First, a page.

Footage Reveals The One Animal Steve Irwin Refused To Wrangle
When you jump on crocodiles for a living, the word fear is probably not one with which you are particularly well acquainted. Certainly, Steve Irwin could never be described as a wimp.
Across his long career of caring for and conserving some of Australia's most dangerous animals, the Crocodile Hunter was undaunted by almost every creature that came across his path, but some old footage has shown the one beast that made even Steve crikey his pants: the humble hippo.
The video, from the appropriately named Steve's Most Dangerous Adventures, dates back to 2001 and shows Irwin watching on from a canoe as two male hippos have a square go in the water. The dominant male, a 20 year old bull hippo, goes for a subordinate before being distracted by the encroaching Australian, who decides that it's about time to scarper.
Credit: Steve's Most Dangerous Adventure/Animal Planet
Steve was right to be worried. Hippos might be ungainly, but they are known as one of the most dangerous animals in Africa. They are ranked as the most deadly of all the large mammals on the continent, killing 500 people per year, well more than lions, wolves and elephants combined.
Hippos are incredibly large, weighing over 1500 kilos on average, and are much faster than their ungainly physique would suggest, possessing rare mobility both in and out of water. Male hippos generally eat a vegetarian diet but are incredibly combative with each other as well as being territorial and protective of their cows, as female hippos are known, which can lead them to attack humans who stray too close to them.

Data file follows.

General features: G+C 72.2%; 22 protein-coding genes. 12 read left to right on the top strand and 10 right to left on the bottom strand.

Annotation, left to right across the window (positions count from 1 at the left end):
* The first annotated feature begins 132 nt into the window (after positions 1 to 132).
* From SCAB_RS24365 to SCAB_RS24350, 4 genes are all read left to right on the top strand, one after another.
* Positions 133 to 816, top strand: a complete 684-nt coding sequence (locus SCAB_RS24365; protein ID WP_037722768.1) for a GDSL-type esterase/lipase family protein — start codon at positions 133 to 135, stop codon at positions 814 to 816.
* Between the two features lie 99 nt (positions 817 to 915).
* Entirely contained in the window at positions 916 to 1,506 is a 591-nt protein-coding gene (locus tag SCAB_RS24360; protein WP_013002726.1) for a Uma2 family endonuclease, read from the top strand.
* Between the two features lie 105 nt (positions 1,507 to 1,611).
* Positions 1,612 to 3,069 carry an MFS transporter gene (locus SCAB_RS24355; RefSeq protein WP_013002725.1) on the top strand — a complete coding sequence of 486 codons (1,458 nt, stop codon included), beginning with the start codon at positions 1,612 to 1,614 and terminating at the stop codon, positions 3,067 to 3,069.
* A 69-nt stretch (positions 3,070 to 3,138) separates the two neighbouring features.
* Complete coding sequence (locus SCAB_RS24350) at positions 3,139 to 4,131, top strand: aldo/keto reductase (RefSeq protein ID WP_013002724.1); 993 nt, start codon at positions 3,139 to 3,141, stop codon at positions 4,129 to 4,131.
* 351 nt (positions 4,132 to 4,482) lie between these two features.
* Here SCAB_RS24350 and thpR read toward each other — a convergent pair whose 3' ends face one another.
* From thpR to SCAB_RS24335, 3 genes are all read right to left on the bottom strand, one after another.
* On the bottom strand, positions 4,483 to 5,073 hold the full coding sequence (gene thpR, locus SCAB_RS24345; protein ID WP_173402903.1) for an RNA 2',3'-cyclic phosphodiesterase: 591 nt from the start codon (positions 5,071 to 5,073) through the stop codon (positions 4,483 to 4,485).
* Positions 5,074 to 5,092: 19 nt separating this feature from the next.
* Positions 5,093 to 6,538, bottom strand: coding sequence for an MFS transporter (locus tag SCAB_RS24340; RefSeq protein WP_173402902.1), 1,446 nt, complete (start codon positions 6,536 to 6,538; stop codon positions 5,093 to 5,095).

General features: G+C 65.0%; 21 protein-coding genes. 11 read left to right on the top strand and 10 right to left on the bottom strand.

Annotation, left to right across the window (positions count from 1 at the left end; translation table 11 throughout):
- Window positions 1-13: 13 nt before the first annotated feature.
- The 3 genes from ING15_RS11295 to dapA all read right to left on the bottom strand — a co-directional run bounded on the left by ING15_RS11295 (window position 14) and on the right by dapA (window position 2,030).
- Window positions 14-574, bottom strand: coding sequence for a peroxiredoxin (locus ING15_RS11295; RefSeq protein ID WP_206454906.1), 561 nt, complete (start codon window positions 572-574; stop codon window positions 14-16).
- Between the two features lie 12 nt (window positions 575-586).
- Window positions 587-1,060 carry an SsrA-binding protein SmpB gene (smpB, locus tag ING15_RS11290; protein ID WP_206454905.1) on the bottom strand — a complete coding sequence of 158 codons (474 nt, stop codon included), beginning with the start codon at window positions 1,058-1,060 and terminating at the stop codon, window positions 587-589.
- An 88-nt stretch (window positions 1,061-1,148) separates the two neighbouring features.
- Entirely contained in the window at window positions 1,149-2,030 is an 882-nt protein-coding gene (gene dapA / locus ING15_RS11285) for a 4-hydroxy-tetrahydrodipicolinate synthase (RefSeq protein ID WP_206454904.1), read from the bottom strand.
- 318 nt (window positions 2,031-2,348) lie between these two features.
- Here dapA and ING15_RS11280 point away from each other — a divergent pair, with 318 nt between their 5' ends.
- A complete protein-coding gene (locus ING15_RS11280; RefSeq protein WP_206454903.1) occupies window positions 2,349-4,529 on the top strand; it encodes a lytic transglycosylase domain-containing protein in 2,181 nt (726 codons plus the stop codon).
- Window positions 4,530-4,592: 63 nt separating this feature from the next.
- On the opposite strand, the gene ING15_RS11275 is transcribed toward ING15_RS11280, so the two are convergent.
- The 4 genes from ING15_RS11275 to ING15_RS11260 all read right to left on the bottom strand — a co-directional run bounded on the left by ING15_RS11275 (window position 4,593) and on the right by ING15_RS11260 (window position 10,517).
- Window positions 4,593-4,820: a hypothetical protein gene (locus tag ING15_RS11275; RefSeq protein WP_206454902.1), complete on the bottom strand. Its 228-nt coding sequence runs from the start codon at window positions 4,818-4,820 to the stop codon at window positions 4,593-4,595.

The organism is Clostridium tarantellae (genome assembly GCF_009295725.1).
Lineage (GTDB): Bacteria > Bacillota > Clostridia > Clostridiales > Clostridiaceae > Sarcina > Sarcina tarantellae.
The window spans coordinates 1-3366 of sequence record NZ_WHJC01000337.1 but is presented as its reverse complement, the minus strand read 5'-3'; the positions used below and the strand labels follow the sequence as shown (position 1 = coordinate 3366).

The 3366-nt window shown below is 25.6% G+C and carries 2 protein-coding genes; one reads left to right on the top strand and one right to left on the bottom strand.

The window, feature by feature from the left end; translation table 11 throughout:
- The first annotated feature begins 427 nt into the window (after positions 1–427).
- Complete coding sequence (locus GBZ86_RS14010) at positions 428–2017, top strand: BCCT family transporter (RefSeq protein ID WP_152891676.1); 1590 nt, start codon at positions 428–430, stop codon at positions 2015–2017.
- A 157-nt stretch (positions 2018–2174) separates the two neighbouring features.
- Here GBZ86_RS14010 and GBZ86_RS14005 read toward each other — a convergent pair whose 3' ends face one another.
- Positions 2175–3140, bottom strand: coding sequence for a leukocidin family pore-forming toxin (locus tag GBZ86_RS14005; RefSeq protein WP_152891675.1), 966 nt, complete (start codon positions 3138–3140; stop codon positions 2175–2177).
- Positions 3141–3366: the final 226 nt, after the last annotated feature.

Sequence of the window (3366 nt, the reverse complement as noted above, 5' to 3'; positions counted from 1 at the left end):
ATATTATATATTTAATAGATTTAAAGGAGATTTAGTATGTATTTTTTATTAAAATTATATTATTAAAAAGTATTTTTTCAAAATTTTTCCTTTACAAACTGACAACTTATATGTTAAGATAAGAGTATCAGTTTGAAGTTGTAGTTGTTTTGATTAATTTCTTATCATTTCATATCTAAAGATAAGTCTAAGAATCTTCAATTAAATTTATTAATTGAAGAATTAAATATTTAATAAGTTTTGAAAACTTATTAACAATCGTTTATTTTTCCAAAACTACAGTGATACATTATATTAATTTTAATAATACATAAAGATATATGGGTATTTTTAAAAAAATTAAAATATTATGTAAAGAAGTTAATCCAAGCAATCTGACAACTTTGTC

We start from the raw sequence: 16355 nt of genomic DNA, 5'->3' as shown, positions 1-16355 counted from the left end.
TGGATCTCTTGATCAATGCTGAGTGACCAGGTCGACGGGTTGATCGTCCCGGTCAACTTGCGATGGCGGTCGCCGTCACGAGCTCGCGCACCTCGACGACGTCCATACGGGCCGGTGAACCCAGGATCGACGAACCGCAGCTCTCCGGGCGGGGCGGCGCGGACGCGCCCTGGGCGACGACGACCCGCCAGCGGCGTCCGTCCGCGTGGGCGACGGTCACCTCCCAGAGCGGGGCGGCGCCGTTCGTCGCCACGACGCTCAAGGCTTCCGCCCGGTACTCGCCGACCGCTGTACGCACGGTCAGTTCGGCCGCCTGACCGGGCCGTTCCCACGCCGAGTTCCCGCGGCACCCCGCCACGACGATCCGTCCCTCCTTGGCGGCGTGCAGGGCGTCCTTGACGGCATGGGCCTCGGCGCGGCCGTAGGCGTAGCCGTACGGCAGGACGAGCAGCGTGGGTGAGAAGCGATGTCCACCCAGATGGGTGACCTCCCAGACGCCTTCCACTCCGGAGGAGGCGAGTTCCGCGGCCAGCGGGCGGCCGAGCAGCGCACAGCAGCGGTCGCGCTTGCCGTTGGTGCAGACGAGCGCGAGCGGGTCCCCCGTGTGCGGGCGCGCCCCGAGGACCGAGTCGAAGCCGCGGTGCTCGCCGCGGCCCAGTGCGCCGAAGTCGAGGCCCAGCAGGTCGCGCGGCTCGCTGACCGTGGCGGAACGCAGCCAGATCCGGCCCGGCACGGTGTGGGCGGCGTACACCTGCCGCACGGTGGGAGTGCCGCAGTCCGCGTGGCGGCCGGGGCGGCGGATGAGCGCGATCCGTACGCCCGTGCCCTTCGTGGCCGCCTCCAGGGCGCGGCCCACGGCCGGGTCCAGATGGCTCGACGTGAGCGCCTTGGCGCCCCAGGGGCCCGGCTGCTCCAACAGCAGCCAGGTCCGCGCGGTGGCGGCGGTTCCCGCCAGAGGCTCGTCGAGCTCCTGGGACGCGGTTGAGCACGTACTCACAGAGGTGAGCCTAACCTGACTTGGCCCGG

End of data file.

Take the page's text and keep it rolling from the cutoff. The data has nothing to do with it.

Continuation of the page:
Hippos still pale in comparison, however, to the over 700,000 killed by mosquitoes and the near 500,000 killed by - lest we forget - other humans. The majority of animal-related deaths in Africa are not caused by large, aggressive mammals such as the hippo but by small, biting insects such as tsetse flies and assassin bugs.
Steve himself was famously killed by a much more benign animal, the stingray, while filming in 2006. His legacy lives on at Australia Zoo on Queensland's Sunshine Coast, where he was based for much of his career and through his wife Terri and children and Bob - who already has his own TV spot on the Australia Zoo YouTube channel - and Bindi, an actress and presenter.
Featured Image Credit: PA